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Economics

U.S. Consumer Spending & Household Finances: Middle Income Adults Are Losing Their Appetite for Spending

Report summary

Most U.S. consumers are spending more cautiously as the dual cost pressures from elevated prices and interest rates pinch household budgets. Rising incomes are helping to support demand growth for certain categories, particularly among more affluent consumers, however the average consumer is showing signs of cost fatigue.

Key Takeaways

  • Consumer spending declined overall in April, though some retail and recreational categories benefitted from strong demand from certain consumer groups.
  • Softer spending is being driven in part by deteriorating demand among middle-income adults, whose purchasing behaviors increasingly resemble the frugal habits of the lowest income cohort.
  • Both GenZers and Millennials tend to spend more than adults overall, but the youngest adults are most able to prioritize discretionary splurges.

Data Downloads

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Trended Data File (spending by category)
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A sortable xlsx file of survey results, including all historical waves, among a subset of Morning Consult’s standard demographics
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Trended Data File (spending by demo)
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A sortable xlsx file of survey results, including all historical waves, among a subset of Morning Consult’s standard demographics
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Highlights from this report

High income households are spending more while middle-income households show deteriorating demand. Adults from households earning $100,000 or more were the only group to expand purchases in April, while their lower earning peers cut back. The most substantial shift in purchasing patterns has occurred among the middle-income group—those earning $50,000 to $99,999 per year—who have shown a rapid decline in purchasing power since late 2023. While the strong spending observed in summer 2023 was driven by both middle- and high-earners, this year is unfolding differently so far, with only the top income cohort exhibiting an appetite to splurge. The middle income group has been more focused on paying down debts amid elevated interest rates, while reporting increased difficulty saving compared with a year ago.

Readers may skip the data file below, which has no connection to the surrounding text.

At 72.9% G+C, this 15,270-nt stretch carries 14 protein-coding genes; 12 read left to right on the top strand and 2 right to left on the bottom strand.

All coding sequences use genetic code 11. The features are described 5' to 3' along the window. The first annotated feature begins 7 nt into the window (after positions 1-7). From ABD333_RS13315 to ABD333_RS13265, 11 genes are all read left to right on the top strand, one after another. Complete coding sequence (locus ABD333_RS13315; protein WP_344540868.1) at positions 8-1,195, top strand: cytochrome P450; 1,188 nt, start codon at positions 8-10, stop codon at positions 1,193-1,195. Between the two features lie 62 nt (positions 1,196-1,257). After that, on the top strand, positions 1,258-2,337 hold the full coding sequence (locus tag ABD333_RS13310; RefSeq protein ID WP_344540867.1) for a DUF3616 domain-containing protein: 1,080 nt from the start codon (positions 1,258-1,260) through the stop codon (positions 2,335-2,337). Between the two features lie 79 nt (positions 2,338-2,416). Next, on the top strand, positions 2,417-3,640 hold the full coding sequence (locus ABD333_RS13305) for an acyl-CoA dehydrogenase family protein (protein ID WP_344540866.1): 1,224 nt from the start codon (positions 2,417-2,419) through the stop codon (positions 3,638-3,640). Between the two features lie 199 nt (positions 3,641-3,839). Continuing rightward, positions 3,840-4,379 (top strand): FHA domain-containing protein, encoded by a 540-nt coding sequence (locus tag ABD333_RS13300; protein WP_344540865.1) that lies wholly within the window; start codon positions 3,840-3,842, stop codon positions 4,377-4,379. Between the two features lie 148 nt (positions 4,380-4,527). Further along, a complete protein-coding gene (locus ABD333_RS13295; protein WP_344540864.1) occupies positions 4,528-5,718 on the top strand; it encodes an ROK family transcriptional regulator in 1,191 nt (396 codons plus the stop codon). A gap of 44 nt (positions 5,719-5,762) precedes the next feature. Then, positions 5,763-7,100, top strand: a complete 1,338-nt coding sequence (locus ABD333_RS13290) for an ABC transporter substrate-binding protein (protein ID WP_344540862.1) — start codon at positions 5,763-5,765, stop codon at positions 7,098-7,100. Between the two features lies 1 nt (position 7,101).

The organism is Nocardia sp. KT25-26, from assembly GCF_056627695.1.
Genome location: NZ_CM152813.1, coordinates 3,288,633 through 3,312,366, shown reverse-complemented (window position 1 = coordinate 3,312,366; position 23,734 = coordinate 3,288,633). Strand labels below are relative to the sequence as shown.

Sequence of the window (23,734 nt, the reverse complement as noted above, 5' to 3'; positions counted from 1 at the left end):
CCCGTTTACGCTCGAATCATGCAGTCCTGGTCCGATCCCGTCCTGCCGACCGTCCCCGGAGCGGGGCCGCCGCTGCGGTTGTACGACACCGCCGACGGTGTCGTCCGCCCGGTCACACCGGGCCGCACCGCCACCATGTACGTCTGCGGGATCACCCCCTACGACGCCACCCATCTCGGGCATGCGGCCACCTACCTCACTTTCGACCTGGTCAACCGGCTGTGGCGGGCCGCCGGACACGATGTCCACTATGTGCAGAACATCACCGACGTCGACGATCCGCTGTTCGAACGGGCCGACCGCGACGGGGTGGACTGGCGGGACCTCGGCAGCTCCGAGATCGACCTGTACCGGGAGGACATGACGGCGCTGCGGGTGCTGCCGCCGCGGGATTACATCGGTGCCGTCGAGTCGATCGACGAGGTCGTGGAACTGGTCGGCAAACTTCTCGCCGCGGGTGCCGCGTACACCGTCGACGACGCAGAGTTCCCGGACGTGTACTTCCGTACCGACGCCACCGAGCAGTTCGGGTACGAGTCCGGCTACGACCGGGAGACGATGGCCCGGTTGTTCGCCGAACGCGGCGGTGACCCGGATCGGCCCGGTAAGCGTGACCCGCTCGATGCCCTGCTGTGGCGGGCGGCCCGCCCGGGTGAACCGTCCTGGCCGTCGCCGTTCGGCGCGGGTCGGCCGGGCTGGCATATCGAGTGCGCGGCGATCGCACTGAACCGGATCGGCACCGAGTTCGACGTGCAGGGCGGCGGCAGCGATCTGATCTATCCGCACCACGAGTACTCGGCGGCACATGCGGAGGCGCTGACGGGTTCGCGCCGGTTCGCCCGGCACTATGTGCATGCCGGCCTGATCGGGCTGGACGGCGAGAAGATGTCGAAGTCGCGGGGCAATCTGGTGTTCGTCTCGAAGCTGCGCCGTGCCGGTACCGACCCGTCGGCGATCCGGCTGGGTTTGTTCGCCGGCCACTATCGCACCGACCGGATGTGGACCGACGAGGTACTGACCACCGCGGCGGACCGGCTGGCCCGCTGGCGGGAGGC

High earners continue to drive spending strength, pulling away from lower earners

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About the authors

A headshot photograph of Sofia Baig
Sofia Baig
Economist

Sofia Baig is an economist at decision intelligence company Morning Consult, where she works on descriptive and predictive analysis that leverages Morning Consult’s proprietary high-frequency data. Previously, she worked for the Federal Reserve Board as a quantitative analyst, focusing on topics related to monetary policy and bank stress testing. She received a bachelor’s degree in economics from Pomona College and a master’s degree in mathematics and statistics from Georgetown University.

Follow her on Twitter @_SofiaBaig_For speaking opportunities and booking requests, please email [email protected]

A headshot photograph of Kayla Bruun
Kayla Bruun
Senior Economist

Kayla Bruun is a senior economist at decision intelligence company Morning Consult, where she analyzes consumer spending, inflation and household finance trends, leveraging the company’s proprietary high-frequency data.

Prior to joining Morning Consult, Kayla was a key member of the corporate strategy team at telecommunications company SES, where she produced market intelligence and industry analysis of mobility markets. 

Kayla also served as an economist at IHS Markit, where she covered global services industries, provided price forecasts, produced written analyses and served as a subject-matter expert on client-facing consulting projects. 

Kayla earned a bachelor’s degree in economics from Emory University and an MBA with a certificate in nonmarket strategy from Georgetown University’s McDonough School of Business.

Follow her on Twitter @KaylaBruun. For speaking opportunities and booking requests, please email [email protected]

A headshot photograph of Deni Koenhemsi
Deni Koenhemsi
Program Manager

Deni Koenhemsi is the program manager for Morning Consult Economic Intelligence, where she focuses on content and data production, program development, and strategy. Previously, she was a senior associate at S&P Global, where she managed a team of economists, forecasted commodity prices and advised Fortune 500 companies on their procurement and planning decisions. She received a bachelor’s degree in international relations from the University of Richmond and a master’s degree in international economics from American University. For speaking opportunities and booking requests, please email [email protected]